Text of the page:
To try to encompass the entirety of African-American music in a single article is a futile effort. From early work songs and spirituals to blues, jazz, rock and roll, soul, hip-hop and everything in between, black music has dominated American culture and has found itself as the foundation for the majority of modern music worldwide.
From the beginning, black artists and their songs have been a reflection of the black experience in America.
It’s equally a bridge between African roots and European influence as much as it’s a counter to white oppression. It’s a celebration of black excellence and a critique on shortcomings in black communities.
It’s deeply religious in some facets while being carnal and excessive in others. It clings to its origins while consistently moving toward innovation.
Here are just a few noteworthy songs from artists who planted their flags in the vast and diverse catalogue that is African-American music.
— Compiled by David Silva
“Nobody Knows the Trouble I’ve Seen” – Fisk Jubilee Singers
The spiritual is widely considered the first true genre of the Americas, one that’s a distinct merge between African song traditions and the life situations imposed on African-Americans due to their enslavement.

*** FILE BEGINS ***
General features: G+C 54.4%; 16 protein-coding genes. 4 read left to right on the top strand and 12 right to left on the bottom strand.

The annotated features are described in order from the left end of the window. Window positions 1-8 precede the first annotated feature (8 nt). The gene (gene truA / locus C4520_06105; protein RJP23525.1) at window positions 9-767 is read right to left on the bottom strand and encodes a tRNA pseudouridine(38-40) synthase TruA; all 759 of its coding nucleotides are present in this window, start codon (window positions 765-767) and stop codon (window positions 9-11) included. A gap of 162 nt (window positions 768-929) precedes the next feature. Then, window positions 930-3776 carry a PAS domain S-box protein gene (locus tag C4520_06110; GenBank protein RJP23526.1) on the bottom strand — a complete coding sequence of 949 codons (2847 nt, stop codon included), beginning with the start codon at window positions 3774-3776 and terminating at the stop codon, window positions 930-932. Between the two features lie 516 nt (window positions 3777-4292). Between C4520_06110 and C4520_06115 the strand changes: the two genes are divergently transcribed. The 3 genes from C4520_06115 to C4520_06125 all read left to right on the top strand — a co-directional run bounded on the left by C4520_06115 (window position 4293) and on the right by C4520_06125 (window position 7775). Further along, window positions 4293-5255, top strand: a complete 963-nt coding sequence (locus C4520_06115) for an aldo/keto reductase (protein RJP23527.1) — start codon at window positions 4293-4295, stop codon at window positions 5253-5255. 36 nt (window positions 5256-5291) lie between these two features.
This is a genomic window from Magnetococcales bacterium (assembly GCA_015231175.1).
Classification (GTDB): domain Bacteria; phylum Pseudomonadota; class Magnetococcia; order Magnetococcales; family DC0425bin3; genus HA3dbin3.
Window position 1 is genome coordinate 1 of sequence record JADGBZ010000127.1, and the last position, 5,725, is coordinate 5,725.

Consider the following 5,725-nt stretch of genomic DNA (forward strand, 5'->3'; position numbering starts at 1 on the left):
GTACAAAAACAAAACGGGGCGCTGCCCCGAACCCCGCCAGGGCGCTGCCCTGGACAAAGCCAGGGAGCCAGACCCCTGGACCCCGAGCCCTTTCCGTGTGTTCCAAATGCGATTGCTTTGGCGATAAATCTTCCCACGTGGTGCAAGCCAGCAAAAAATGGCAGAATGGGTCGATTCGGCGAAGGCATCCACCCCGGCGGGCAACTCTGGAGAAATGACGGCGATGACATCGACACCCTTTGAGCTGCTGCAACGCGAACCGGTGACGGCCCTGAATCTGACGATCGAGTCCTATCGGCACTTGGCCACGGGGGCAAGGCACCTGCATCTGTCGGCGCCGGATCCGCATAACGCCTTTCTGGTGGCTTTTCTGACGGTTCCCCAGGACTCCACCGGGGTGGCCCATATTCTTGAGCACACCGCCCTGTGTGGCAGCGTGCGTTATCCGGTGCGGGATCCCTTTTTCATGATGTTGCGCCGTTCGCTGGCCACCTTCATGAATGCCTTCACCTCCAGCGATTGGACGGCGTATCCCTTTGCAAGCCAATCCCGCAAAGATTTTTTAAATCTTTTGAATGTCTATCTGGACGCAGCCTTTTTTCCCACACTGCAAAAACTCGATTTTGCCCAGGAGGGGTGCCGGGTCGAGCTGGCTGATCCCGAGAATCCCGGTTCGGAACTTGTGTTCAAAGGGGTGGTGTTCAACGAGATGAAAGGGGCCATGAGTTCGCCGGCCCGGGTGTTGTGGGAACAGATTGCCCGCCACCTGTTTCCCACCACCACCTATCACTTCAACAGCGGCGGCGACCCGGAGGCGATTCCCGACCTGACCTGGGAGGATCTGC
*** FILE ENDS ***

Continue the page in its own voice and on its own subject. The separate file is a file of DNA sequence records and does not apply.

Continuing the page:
Spirituals, which find their stylistic origins in work songs, are manifestations of slaves’ Christian conversion and the hardships they endured under slavery. Most spirituals were also strongly tied to a desired freedom.
The lyricism of “Nobody Knows the Trouble I’ve Seen” holds true to that era’s sentiment, asserting that the physical and emotional pain experienced by the singer is so great that no one else can truly understand it, except for Jesus Christ.
In some variations of the song, the singer speaks of the difficulties of staying in the path of righteousness, but affirms that if the listener ends up in heaven first, to tell everyone that they will be there one day, too.
“The Bourgeois Blues” – Lead Belly
The origin timeline of the blues genre is one closely tied to black emancipation. Unlike spirituals, which were limited to being performed a cappella due to restrictions on instruments, the blues became a genre that allowed black artists to express themselves on several platforms. The artists were free to experiment lyrically, vocally and through instrumentation, namely the guitar and the American-made banjo.
“The Bourgeois Blues” ties artistic freedom with the daily oppression experienced by newly freed slaves. Lead Belly sings of his visit to the nation’s capital and the mistreatment that he suffers there.
He calls the “home of the brave, land of the free” a bourgeois town, pointing out that the idealism in D.C. was just a lift to help white Americans climb upon their high horses while they continue to live with their conventional attitudes toward race.
“Strange Fruit” – Billie Holiday
Although a well-known staple in depicting the violence and cruelty that black Americans endured between emancipation and the civil rights era, this Billie Holiday classic is in many ways a departure from the jazz genre that the singer dominated.